United Nations and Gospel Principles

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It isn’t that the United Nations is some sacred body that fulfils prophecy about a new earth.

It is the church that fulfils this prophecy, by not be keeping to itself, but by going into the world and making disciples of Christ and his reign of peace.

The United Nations embodies many of the principles that the church bears witness to. It isn’t the United Nations that is indispensable, but the principles it was created to adhere to.

The essence of these principles is that we serve the good of others, and not ourselves. This is the principle of the cross, which is to transform our lives within the church, and shine through us into the world. A culture of fear, scapegoating and withdrawal is not the culture of Christ and his church.

Our nations are to imitate the church and the church is to imitate the cross. The primary principle that is then lived out in our nations is their cooperative care for each other, rather than establishing their own security at the expense of others. This is the primary change that must come, and it can only come if it is seen in the church. Our denominations don’t help to reveal this change, unless we learn to love each other, which was the call of Christ for us when he spoke of his purpose in renewing the world.

The principle that must fill our hearts is that we live for each other and not for ourselves.

This is our hope, not the United Nations. The United Nations is only a vehicle through which we might action our hope. Its hard to action that hope of we draw back in fear into ourselves and put up walls against those we are supposed to be serving. The cross is about pulling down walls, opening opportunities for getting to know others, serving and healing.

So, it isn’t the praises of the United Nations we are singing, but the praises of God, who shows us how to live towards each other by his cross. And he showed us this by his own sufferings, so if it takes us suffering to spread, then we are his children, not fools. We are heirs if we suffer for what is good. This is our guiding light in new creation, of forming new nations, not withdrawing into ourselves. The Incarnation of God in Christ is moving us in the opposite direction. God comes towards the world, ready to suffer, he doesn’t draw away from it.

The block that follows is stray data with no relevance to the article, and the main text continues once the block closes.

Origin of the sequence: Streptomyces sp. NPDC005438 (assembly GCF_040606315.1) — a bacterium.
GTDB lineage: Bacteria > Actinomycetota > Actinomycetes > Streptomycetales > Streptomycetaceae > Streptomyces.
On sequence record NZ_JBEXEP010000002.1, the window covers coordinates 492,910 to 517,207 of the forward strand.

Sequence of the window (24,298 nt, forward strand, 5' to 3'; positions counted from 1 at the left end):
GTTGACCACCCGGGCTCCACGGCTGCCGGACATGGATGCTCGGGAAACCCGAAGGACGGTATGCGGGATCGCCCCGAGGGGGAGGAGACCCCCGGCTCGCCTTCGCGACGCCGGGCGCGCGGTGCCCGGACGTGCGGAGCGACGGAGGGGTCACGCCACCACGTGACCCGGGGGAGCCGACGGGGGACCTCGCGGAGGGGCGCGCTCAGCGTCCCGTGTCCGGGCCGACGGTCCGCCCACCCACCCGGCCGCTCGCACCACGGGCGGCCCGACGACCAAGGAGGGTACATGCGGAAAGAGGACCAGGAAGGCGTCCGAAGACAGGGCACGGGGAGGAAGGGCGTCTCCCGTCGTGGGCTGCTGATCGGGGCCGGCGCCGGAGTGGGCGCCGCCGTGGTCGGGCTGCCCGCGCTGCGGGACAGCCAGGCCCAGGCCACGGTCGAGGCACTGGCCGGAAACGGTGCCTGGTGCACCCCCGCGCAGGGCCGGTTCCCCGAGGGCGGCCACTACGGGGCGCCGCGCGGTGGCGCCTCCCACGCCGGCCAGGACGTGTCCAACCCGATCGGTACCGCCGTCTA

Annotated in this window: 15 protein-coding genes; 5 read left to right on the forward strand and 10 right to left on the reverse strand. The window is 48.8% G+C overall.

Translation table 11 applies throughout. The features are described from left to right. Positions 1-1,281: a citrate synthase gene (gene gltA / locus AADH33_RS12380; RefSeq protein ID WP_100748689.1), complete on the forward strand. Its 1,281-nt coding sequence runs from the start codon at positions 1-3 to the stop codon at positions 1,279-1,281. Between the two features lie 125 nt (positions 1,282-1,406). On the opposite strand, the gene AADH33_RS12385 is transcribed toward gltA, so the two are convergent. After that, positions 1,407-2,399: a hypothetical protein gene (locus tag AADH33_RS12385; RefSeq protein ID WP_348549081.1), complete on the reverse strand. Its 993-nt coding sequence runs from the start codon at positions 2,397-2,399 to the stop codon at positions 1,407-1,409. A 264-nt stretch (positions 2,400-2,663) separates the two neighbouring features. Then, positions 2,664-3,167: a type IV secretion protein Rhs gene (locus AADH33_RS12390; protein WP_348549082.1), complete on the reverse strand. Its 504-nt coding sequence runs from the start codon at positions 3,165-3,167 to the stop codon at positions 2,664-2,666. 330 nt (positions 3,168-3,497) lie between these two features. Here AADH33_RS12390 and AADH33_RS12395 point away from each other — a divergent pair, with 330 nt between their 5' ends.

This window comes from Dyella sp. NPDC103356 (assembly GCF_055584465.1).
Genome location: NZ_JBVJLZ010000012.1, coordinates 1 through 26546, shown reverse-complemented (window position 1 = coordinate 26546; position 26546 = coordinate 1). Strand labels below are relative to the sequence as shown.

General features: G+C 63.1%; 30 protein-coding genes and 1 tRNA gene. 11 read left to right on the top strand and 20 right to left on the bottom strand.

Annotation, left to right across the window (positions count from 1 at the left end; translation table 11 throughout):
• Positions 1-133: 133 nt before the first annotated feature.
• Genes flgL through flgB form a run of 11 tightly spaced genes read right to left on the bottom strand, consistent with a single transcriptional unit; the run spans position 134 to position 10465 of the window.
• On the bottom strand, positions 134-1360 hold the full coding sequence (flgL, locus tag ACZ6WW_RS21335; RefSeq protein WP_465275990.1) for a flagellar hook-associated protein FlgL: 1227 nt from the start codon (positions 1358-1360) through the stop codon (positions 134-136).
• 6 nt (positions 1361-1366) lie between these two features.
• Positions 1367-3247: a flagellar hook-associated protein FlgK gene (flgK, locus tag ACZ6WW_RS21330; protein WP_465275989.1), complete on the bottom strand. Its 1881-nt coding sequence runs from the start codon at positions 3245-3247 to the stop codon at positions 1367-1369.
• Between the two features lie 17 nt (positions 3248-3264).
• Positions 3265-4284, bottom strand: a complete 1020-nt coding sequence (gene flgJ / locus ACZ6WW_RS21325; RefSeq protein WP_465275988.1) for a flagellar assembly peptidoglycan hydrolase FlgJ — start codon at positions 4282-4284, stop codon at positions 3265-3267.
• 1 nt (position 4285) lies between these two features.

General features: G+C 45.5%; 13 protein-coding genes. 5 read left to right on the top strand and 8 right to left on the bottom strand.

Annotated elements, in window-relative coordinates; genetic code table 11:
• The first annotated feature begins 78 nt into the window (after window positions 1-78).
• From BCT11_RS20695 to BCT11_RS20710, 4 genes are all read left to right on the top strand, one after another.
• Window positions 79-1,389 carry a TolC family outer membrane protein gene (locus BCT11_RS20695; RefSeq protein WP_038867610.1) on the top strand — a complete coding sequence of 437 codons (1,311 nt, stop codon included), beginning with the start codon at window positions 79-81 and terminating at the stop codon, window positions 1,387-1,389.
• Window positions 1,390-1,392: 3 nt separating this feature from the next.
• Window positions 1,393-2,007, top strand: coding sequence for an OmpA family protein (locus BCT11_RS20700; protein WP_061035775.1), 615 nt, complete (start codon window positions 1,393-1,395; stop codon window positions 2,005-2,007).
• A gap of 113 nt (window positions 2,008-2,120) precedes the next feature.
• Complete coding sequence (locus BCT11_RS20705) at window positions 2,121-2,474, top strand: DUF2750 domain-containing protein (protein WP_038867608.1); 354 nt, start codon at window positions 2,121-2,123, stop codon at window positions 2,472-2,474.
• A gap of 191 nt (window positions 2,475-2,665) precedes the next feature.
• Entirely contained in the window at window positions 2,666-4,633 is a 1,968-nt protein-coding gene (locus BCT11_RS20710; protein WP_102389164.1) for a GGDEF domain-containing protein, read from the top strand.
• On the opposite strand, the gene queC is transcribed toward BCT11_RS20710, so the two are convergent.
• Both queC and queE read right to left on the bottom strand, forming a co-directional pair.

The issue doesn’t come down to what we think about the United Nations, but to the attitudes we treasure as nations. Are we going to live as community, to work cooperatively to heal the weak nations, rather than consider our own commercial interests first? This is certainly a challenge. There will continue to be many nations who don’t want to live this way, including ourselves, but this is the direction we must forge.

The creation was set up to work in community. It is the principles of community that must be established first among us, or nothing else in this world is going to work. So, we don’t have to argue about the virtues of the United Nations, but we do have to stand for the central purpose of the gospel which is a call for us to serve the weak, as Christ served us.

This call must be taken up by us, our churches, and our nations. So even if we don’t like the United Nations, if we are Christians we must seek something that is better, not worse, not more selfish.

Our nations must start thinking and acting in terms of what is in the best interests for us all.

Presently, we segregate into power blocks, into alliances, and each block withstands the interests of the other block. These battles are usually carried out in a third-party nation like Syria and millions of people suffer. It is the interests of these millions that must come first.

Our power blocks must come together for the sake of these weak millions of people. These millions exist in so many weaker nations around the world today. It is a disaster that God can’t be pleased with. If our voice isn’t for these, but for our own national interests and power, then we aren’t with God.

We might not like the United Nations, but we must like God’s love for these millions. What is our plan to discipline our own self-interests, that is enshrined by the politics of each of our nations, for the good of others? We say our nations might hurt if we do this. Yes, that is true, but it’s the same in the church. We might hurt if we love our brother and sister. Christ was hurt in his love for us. The question is whether we are his followers?

The world goes by the logic of self-survival, which is why we are in this mess. God goes by the logic of self-giving, and this is the only logic that can set our creation free. Romans 8 is about this freed creation. There, Paul shows us that the Holy Spirit helps us in our weakness, which means our inability to see and act God’s way towards our neighbour. He leads us into becoming Christ’s followers, into his self-giving, if we ask for his help.

Our nations’ politics are an enshrinement of our own self-love. It’s like a new tabernacle, the holy place, where our idolatrous interests are protected. They must change. They must be geared towards helping the weak. Our nation’s politics can only change if we change.